Robert Logue


Background & Experience

Robert Logue studied law at the University of Victoria where he obtained his Juris Doctor (Co-op) in 2013, completing four co-op terms including one with a trade union in British Columbia and another working at an international law firm in Bangkok, Thailand. During law school, he participated in The Law Centre Clinical Law Program, where he gained experience providing legal representation to low-income members of the community in human rights, employment, criminal, and landlord and tenant matters.

After articling with a national trade union in Ottawa, Robert worked as in-house counsel for the same trade union in Saskatchewan. He has advocated before labour arbitrators, the Saskatchewan Labour Relations Board, the Ontario and BC Human Rights Tribunals, as well as the Office of the Information and Privacy Commissioner in Saskatchewan. He also has experience facilitating training for union staff and speaking on a variety of legal topics at union conferences.

Beyond the law, Robert has a strong interest in long distance running, including the marathon.

Representative Matters

  • UFCW Local 247 v. G4S Secure Solutions (Canada) Ltd., 2017 CIRB 850 – When the Union applied to represent a group of supervisors in the aviation security industry, the Employer objected on the basis that all of the members of the proposed bargaining unit were managers.  Robert succeeded in convincing the Canada Industrial Relations Board that the group of employees were in fact supervisory employees with the right to collective bargaining, without calling a single witness from the proposed bargaining unit.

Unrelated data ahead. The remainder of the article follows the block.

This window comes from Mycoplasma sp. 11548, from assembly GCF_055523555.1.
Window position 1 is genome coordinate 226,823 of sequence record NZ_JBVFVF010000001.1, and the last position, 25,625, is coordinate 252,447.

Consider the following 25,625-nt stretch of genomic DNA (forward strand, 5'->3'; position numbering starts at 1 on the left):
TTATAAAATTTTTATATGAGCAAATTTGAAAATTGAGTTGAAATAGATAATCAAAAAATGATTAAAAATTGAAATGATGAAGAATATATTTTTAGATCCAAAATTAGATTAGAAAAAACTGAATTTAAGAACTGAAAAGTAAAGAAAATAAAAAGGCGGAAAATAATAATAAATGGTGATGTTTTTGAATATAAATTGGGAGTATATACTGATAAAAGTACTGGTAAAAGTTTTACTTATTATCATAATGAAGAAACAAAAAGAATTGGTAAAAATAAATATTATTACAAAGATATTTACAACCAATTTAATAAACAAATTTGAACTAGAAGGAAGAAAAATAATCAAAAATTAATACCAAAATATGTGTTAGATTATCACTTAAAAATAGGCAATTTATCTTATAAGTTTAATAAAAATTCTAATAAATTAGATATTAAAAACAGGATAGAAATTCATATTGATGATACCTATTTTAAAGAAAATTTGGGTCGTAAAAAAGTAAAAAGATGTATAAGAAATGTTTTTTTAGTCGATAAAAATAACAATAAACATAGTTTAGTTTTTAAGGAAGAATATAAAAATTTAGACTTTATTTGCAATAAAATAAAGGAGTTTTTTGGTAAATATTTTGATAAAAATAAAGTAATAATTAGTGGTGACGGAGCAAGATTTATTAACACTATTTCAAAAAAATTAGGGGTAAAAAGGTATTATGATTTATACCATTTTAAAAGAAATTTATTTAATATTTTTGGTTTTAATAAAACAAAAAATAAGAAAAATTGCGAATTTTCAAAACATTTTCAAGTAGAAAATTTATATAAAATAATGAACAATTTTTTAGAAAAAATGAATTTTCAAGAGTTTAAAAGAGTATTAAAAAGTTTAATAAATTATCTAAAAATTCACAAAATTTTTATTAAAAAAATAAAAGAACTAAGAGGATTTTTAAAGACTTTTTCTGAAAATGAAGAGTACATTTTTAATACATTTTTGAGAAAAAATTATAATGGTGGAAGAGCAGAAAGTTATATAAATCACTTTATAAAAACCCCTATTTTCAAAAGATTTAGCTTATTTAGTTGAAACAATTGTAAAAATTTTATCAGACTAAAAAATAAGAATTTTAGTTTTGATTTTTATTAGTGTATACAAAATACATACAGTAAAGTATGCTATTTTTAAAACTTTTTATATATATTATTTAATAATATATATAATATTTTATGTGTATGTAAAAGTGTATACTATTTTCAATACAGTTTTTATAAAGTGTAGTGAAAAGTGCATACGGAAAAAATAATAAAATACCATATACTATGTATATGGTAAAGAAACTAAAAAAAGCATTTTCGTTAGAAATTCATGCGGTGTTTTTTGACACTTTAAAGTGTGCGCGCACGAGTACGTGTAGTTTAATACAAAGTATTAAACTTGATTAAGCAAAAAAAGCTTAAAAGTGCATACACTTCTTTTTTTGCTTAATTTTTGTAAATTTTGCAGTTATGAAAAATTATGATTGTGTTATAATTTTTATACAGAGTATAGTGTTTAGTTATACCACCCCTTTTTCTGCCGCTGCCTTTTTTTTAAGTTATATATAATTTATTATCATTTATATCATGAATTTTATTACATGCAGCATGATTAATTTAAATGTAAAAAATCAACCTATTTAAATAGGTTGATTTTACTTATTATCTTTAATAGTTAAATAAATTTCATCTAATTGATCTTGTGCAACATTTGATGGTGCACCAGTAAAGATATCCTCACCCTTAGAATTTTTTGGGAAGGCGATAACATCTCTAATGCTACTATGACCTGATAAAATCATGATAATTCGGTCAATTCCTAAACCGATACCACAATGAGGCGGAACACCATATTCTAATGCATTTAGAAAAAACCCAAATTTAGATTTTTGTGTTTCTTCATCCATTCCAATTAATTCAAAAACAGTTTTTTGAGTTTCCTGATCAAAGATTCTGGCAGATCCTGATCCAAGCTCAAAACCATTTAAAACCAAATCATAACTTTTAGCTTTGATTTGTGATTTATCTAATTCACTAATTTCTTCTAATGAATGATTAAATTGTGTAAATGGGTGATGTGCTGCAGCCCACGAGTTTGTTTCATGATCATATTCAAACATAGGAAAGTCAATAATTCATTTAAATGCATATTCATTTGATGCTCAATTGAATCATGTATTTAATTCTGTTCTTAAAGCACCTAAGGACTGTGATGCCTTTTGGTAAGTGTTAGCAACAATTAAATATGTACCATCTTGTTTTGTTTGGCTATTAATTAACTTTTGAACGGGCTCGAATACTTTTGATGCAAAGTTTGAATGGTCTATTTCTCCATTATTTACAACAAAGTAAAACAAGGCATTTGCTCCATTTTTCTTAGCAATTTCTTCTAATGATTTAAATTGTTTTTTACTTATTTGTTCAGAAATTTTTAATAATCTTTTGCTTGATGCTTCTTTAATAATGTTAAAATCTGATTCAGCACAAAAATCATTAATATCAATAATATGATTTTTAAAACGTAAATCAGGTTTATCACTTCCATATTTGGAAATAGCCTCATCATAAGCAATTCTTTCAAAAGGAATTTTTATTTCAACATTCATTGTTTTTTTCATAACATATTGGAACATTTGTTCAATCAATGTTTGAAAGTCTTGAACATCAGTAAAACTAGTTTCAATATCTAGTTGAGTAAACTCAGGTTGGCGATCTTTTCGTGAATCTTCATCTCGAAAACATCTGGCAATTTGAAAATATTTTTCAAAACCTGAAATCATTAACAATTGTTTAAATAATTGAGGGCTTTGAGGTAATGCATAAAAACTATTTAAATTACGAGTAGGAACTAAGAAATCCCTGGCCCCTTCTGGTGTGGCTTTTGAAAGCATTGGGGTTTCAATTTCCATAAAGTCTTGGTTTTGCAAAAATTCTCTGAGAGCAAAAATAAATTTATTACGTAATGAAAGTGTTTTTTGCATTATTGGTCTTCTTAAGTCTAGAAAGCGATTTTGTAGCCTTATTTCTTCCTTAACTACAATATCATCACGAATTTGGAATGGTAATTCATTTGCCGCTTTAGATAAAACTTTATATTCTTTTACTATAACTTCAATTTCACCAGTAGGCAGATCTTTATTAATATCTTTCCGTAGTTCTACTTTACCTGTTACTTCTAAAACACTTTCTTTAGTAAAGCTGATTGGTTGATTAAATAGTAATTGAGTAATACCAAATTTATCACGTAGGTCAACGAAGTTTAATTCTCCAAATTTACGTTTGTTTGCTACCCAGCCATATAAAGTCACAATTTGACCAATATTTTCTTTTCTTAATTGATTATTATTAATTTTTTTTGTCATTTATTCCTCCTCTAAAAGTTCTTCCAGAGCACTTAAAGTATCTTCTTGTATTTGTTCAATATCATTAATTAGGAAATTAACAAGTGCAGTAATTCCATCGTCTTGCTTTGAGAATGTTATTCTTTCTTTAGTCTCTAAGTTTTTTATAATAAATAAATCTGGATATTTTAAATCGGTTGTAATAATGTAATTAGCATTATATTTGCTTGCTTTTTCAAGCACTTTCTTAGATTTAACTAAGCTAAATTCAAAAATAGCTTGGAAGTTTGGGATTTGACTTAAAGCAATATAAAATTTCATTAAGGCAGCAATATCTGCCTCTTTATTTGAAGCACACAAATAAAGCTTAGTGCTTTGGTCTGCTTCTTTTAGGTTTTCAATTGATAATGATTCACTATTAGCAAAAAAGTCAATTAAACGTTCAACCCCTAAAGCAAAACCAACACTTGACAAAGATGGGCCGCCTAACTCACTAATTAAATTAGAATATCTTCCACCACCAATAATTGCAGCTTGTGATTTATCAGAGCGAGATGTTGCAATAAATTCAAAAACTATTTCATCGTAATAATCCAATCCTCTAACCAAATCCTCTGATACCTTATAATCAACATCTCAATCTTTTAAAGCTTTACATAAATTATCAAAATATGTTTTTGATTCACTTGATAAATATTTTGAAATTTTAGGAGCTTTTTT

• Prairie North Health Region v Canadian Union of Public Employees, Local 5111, 2015 CanLII 85338 (SK LA) – Co-counsel for the Union in its successful policy grievance challenging the mandatory use of last names on employee name tags in the healthcare industry. The arbitration board upheld the Union’s grievance on grounds that it violated occupational health and safety laws, infringed on employee privacy, and was unreasonable


  • University of Victoria – J.D. (Co-op)
  • King’s University College at the University of Western Ontario – B.A.


  • Canadian Association of Labour Lawyers


  • Bill 168 – Five Years Later – Where Are We Now?” by Robert Logue & Anne Gregory, in Sproat, John R., Employment Law Manual, loose-leaf (Toronto: Thomson Carswell, 2014).